Tennessee Gov. Bill Haslam, a Republican, called on state officials Monday to remove a bust of Nathan Bedford Forrest, a Confederate cavalry general and an early leader of the Ku Klux Klan, from the Tennessee Capitol. Protesters earlier draped a black jacket over the head of the bust while cheering, “Tear it down!”
Similar plans were being made in San Antonio, as well as in Lexington, Kentucky; Memphis, Tennessee; Jacksonville, Florida; and elsewhere.
In Durham, Sheriff Mike Andrews said protesters who toppled a nearly century-old Confederate statue in front of a North Carolina government building would face felony charges. The Confederate Soldiers Monument, dedicated in 1924, stood in front of an old courthouse that how houses local government offices. The crumpled and dented bronze figure has been taken to a warehouse for storage.
Deputies later arrested Takiyah Thompson, who identified herself Tuesday as the woman who tied the rope that was used to tear it down. She said her actions were justified because Confederate statues represent white supremacy.
A law professor and director of the Center for Terrorism Law at St. Mary’s University in San Antonio called removal a “slippery slope,” saying judging historical figures through a modern lens can be difficult.
“A healthy democracy and people within that democracy should be able to say, ‘This is our history.’ And history is made up of actions of human beings, and human beings aren’t perfect,” said Jeffrey F. Addicott, who stressed he was speaking for himself and not the law school.
Statues, he added, can be moved, but he’s opposed to them being “put in a warehouse never to be seen again because then you’re kind of erasing or rewriting history.”
The Sons of Confederate Veterans condemned attempts to take down Confederate statues around the country.
“These statues were erected over 100 year ago to honor the history of the United States,” added Thomas V. Strain Jr., the group’s commander in chief. “They’re just as important to the entire history of the U.S. as the monuments erected to our forefathers.”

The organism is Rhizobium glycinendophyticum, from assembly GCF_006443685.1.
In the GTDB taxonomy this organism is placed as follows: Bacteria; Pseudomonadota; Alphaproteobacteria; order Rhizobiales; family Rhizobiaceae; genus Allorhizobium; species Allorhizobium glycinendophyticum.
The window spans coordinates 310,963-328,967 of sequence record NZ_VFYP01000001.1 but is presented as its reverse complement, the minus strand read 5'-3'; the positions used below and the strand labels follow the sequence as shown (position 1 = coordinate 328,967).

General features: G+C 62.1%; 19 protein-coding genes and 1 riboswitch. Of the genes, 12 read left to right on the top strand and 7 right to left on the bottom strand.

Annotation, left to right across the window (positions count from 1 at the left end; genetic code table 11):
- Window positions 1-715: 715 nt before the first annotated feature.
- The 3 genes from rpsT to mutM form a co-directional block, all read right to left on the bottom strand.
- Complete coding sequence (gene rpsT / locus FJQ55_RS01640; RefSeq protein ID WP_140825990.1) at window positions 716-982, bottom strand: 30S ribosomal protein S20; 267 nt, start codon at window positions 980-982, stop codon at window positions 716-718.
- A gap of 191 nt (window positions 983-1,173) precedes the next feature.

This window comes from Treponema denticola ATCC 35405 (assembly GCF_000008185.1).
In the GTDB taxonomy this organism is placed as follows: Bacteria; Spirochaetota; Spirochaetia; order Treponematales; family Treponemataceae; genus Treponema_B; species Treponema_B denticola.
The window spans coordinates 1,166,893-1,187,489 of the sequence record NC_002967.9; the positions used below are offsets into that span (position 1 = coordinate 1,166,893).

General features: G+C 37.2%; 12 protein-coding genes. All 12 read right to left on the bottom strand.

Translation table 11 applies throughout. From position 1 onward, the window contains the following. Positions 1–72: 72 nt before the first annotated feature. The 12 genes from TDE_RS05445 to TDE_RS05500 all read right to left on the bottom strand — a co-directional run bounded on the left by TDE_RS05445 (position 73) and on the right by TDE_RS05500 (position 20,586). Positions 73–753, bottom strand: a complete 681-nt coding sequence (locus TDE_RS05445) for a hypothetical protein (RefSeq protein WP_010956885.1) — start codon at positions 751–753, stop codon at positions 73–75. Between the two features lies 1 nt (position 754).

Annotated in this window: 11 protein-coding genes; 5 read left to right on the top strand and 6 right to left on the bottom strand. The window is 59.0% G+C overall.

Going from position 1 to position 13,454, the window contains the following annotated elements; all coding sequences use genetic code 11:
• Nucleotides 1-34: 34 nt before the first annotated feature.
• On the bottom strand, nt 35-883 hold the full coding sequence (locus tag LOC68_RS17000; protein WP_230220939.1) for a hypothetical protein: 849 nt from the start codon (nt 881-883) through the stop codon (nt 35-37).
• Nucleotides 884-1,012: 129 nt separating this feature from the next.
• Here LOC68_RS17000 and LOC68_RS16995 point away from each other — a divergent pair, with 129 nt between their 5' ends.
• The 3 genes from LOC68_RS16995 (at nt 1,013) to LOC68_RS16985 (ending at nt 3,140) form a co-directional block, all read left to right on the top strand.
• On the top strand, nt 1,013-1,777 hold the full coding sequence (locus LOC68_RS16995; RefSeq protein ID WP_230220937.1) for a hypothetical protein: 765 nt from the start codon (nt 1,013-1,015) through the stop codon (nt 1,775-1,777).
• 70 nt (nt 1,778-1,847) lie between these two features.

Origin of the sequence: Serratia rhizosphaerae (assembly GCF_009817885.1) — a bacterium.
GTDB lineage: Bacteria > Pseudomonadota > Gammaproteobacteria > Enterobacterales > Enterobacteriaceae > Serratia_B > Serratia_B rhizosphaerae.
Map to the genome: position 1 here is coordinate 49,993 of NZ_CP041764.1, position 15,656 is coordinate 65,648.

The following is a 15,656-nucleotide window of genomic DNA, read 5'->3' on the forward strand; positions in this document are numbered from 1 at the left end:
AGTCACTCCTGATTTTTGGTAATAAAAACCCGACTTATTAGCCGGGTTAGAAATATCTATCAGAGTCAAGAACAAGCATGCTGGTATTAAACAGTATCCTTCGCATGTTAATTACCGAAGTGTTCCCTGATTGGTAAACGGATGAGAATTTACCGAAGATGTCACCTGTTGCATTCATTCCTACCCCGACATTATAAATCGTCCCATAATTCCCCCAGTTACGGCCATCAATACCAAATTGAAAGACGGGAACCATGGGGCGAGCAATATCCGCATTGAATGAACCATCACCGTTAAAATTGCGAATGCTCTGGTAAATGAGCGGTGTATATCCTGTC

Strain, who said his group did not participate in Charlottesville, condemned the Klan, white nationalist groups, neo-Nazis and other extremists.
“It’s painful to watch for lack of better words,” he said. “It was our family that fought, and it was our families that died, and now we have these knuckleheads hijacking the flag for their own purposes.”
But city and state officials said Charlottesville convinced them it’s time to move on from having Confederate imagery in prominent public places.
In Lexington, Kentucky, Mayor Jim Gray moved up his announcement by a day in reaction to the Charlottesville bloodshed. Memorials to John C. Breckinridge and John Hunt Morgan are perched outside a former courthouse that was the site of slave auctions before the Civil War.
“This is the right time,” Gray said Monday. “We accelerated that because of the events in Charlottesville, but I knew that it was the right thing to do.”
Associated Press reporters Ricardo Alonso-Zaldivar in Washington, Claudia Lauer in Dallas, Bruce Schreiner in Louisville, Kentucky; Erik Schelzig in Nashville, Tennessee; Jonathan Drew in Durham, North Carolina; and Jason Dearen in Gainesville, Florida, contributed to this report.